Ali Afify

Mosquito repellents are used worldwide to prevent mosquito bites and mosquito-borne diseases. In order to develop more efficient and safer mosquito repellents, we first need to understand how currently used repellents work, or how they affect the mosquito’s sense of smell. At the Potter lab, we developed a method (calcium imaging) to visualize how sensory neurons on the antennae of the malaria mosquito respond to repellents. We found that natural repellents, such as lemongrass oil and eugenol, are able to activate some of these neurons. To our surprise, man-made repellents such as DEET did not activate any of these antennal neurons. This suggests that the malaria mosquito can smell natural repellents but not man-made repellents. We found that man-made repellents work in another way: They make neurons on the mosquito antennae respond less (or not at all) to the odors on our skin by decreasing the volatility of these odors. This means that instead of directly repelling the malaria mosquitoes away, man-made repellents prevent chemicals on our skin from evaporating and reaching the mosquitoes, rendering us invisible to them. We further showed that other species of mosquitoes, such as the yellow fever mosquito and the southern house mosquito, are directly repelled by DEET. This suggests that confusion in the field about how DEET works could be due to its species-specific effect. Our findings can help inform mosquito repellent choice by species, and streamline the discovery of improved insect repellents.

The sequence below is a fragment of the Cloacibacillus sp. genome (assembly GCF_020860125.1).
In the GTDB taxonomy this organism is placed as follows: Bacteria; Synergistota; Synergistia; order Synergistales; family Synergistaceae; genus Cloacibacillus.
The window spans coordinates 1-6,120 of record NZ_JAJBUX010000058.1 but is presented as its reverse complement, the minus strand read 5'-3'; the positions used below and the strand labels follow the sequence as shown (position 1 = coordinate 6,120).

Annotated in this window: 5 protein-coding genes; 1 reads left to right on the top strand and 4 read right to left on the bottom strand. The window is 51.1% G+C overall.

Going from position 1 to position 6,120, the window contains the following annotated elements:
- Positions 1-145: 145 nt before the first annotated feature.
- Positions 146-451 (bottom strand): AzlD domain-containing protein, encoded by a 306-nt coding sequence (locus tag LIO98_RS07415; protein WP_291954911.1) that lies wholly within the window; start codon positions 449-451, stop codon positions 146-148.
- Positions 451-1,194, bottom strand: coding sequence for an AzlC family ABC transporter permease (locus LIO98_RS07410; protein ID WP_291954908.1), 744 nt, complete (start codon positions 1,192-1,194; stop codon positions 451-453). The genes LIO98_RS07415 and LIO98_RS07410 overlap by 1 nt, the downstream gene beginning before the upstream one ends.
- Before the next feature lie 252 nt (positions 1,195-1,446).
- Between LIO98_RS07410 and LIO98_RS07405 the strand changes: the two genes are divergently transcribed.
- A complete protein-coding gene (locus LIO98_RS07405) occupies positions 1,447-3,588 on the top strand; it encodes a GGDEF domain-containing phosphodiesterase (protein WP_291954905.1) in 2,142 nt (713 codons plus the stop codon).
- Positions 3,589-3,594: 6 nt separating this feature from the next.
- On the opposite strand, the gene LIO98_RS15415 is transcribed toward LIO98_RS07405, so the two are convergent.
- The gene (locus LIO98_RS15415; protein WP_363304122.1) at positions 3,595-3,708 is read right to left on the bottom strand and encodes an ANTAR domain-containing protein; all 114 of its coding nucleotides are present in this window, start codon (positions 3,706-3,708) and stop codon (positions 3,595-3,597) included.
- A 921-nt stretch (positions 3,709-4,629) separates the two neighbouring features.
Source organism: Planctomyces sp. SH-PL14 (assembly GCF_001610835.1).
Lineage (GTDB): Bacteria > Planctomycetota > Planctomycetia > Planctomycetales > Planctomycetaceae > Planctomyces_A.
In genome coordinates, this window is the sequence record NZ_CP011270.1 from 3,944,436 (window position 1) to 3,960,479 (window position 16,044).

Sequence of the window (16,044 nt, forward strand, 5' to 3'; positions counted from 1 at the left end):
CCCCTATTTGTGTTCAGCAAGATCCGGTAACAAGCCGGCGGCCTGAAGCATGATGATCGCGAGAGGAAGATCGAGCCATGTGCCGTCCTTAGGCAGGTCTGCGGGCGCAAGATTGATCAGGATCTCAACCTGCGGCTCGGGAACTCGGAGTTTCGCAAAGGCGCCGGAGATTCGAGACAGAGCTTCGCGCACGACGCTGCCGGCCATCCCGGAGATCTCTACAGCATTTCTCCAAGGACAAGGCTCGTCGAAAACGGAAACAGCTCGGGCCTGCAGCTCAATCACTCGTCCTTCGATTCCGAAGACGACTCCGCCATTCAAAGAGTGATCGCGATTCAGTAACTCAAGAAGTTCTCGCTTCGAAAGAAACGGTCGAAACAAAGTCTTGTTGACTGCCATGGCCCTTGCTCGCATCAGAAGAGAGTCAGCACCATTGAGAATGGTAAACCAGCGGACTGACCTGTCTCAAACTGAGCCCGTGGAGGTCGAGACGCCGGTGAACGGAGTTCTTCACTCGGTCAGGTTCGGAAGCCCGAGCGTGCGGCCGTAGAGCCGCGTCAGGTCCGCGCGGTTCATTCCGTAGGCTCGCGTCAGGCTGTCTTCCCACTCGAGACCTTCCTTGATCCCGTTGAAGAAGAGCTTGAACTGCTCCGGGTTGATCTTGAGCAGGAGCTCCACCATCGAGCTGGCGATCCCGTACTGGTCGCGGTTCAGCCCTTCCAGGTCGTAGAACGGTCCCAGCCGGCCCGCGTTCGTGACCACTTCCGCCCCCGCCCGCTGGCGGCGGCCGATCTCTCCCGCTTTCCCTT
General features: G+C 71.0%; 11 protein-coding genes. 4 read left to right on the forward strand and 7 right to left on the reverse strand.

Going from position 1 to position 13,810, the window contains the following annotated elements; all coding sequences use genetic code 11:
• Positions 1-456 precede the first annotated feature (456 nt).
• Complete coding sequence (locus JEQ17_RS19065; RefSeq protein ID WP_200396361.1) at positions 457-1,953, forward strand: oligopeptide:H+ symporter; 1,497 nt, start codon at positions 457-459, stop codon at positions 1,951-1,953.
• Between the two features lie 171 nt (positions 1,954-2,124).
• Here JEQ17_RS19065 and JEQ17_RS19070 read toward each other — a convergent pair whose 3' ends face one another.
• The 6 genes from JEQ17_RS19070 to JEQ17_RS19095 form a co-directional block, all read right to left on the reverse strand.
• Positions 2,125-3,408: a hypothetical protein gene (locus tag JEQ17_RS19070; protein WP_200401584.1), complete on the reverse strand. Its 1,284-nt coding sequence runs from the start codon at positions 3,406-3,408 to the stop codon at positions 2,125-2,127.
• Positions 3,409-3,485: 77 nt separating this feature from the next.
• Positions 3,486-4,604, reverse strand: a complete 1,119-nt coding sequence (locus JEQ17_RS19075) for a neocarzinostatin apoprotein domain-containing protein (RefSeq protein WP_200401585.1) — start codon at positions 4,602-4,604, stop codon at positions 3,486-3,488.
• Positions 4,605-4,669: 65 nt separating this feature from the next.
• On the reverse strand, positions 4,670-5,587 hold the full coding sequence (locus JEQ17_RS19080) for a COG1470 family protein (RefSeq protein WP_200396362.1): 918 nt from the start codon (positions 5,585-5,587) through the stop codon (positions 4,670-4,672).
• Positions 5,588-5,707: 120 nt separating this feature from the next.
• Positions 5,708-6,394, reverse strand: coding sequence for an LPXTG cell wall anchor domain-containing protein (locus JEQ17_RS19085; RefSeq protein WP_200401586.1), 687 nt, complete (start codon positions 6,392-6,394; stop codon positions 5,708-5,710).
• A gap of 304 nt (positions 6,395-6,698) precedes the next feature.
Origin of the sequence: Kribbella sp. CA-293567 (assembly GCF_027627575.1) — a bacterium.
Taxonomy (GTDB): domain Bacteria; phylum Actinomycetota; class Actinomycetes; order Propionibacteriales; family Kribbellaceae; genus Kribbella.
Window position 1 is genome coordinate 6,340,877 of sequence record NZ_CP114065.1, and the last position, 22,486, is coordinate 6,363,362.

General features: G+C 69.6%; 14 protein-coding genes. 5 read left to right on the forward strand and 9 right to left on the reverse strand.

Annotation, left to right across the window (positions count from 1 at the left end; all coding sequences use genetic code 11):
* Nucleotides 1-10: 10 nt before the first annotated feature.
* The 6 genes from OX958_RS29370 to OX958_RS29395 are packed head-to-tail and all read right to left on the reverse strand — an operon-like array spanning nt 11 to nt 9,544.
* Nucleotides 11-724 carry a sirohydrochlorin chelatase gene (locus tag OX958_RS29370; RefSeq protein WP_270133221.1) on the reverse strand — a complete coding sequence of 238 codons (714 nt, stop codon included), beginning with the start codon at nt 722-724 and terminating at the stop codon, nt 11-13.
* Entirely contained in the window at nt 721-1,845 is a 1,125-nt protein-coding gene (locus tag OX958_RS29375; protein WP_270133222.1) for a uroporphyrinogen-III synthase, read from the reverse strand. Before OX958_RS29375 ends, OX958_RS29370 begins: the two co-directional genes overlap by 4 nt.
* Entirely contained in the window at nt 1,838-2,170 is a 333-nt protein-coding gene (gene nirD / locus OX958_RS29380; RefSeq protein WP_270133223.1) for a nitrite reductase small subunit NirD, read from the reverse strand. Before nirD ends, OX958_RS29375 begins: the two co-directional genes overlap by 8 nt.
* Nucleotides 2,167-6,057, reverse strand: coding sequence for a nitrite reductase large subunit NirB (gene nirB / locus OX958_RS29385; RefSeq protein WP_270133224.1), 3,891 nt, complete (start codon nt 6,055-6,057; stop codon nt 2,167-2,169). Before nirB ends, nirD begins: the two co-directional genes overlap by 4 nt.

Questions & Answers

Why did you choose Johns Hopkins for your work?

Johns Hopkins is one of the best research universities in the world. In addition, the lab was a perfect fit for me, and proved to be an excellent choice.

What does receiving this award mean to you personally and professionally? Do you have any connection with the particular award you received?

The award means a lot to me, and I hope it will help my career in the future. I do not have any connection with the particular award I received, but I am honored to receive an award named after a great scientist like Alfred Blalock.

What contributed to your project’s success?

The work environment in the Potter lab is the main contributor to my project’s success. I continuously receive great support from my mentor and colleagues, and I really appreciate every one of them.

What thoughts do you have about Young Investigators’ Day itself, as a celebration of the roles students and fellows play in research at Johns Hopkins?

I think it is a great way to recognize the excellent research done by young investigators at Johns Hopkins. We tend to doubt ourselves sometimes, and it really helps when we feel that our work is recognized. Things like the Young Investigators’ Day can make us feel appreciated, and hopefully will inspire future young investigators who are just starting their projects at Johns Hopkins.

What has been your best/most memorable experience while at Johns Hopkins?

I think it was when my paper was finally published after more than three years of work.

What are your plans over the next year or so?

I plan to stay in academia. I want to find a faculty position one day.

Tell us something interesting about yourself.

I love writing; the best time during my Ph.D. was when I was writing my thesis. I could not stop there, so I used the few months after graduation to write a novel, and I enjoyed every moment in the process.